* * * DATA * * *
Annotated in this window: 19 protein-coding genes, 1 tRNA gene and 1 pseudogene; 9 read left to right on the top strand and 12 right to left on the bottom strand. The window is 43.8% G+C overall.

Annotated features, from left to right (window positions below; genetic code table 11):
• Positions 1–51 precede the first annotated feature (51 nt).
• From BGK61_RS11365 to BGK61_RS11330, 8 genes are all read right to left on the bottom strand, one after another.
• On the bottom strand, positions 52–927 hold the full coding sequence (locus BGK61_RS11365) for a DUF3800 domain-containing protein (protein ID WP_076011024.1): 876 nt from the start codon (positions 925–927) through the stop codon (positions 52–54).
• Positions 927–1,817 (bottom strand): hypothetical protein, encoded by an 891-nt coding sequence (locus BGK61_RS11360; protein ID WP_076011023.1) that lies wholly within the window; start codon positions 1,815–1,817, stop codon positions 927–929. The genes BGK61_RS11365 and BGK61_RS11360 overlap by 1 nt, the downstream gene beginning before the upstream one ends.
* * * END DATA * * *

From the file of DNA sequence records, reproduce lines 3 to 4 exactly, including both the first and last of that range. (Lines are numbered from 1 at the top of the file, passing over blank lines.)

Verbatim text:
• Positions 1–51 precede the first annotated feature (51 nt).
• From BGK61_RS11365 to BGK61_RS11330, 8 genes are all read right to left on the bottom strand, one after another.